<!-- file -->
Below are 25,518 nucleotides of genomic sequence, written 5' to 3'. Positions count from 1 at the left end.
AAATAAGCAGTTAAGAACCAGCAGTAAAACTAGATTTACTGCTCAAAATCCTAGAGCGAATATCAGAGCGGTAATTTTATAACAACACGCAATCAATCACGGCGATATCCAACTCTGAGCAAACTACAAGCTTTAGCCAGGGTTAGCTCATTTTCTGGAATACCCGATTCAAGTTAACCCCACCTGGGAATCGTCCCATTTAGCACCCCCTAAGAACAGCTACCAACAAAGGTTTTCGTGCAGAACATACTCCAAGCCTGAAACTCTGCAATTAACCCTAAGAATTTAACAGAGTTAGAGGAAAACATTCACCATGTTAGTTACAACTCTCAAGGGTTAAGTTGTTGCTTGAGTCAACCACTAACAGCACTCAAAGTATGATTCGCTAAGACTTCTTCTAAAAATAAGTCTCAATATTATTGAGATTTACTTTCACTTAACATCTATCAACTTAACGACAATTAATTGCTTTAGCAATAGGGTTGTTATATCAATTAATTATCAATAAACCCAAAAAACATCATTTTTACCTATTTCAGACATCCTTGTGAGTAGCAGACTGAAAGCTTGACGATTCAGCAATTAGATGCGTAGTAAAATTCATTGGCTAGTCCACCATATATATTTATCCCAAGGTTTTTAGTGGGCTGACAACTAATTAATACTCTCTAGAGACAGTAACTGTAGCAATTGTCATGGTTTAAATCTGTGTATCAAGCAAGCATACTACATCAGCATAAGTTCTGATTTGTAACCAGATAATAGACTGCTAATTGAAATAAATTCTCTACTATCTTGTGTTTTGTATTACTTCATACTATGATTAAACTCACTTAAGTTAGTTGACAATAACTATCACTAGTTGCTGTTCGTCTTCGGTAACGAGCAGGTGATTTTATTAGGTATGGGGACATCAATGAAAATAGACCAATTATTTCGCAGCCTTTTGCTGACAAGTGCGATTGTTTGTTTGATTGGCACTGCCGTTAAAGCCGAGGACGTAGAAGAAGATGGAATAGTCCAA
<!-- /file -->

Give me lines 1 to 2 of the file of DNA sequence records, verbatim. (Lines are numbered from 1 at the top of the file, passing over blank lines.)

Below are 25,518 nucleotides of genomic sequence, written 5' to 3'. Positions count from 1 at the left end.
AAATAAGCAGTTAAGAACCAGCAGTAAAACTAGATTTACTGCTCAAAATCCTAGAGCGAATATCAGAGCGGTAATTTTATAACAACACGCAATCAATCACGGCGATATCCAACTCTGAGCAAACTACAAGCTTTAGCCAGGGTTAGCTCATTTTCTGGAATACCCGATTCAAGTTAACCCCACCTGGGAATCGTCCCATTTAGCACCCCCTAAGAACAGCTACCAACAAAGGTTTTCGTGCAGAACATACTCCAAGCCTGAAACTCTGCAATTAACCCTAAGAATTTAACAGAGTTAGAGGAAAACATTCACCATGTTAGTTACAACTCTCAAGGGTTAAGTTGTTGCTTGAGTCAACCACTAACAGCACTCAAAGTATGATTCGCTAAGACTTCTTCTAAAAATAAGTCTCAATATTATTGAGATTTACTTTCACTTAACATCTATCAACTTAACGACAATTAATTGCTTTAGCAATAGGGTTGTTATATCAATTAATTATCAATAAACCCAAAAAACATCATTTTTACCTATTTCAGACATCCTTGTGAGTAGCAGACTGAAAGCTTGACGATTCAGCAATTAGATGCGTAGTAAAATTCATTGGCTAGTCCACCATATATATTTATCCCAAGGTTTTTAGTGGGCTGACAACTAATTAATACTCTCTAGAGACAGTAACTGTAGCAATTGTCATGGTTTAAATCTGTGTATCAAGCAAGCATACTACATCAGCATAAGTTCTGATTTGTAACCAGATAATAGACTGCTAATTGAAATAAATTCTCTACTATCTTGTGTTTTGTATTACTTCATACTATGATTAAACTCACTTAAGTTAGTTGACAATAACTATCACTAGTTGCTGTTCGTCTTCGGTAACGAGCAGGTGATTTTATTAGGTATGGGGACATCAATGAAAATAGACCAATTATTTCGCAGCCTTTTGCTGACAAGTGCGATTGTTTGTTTGATTGGCACTGCCGTTAAAGCCGAGGACGTAGAAGAAGATGGAATAGTCCAA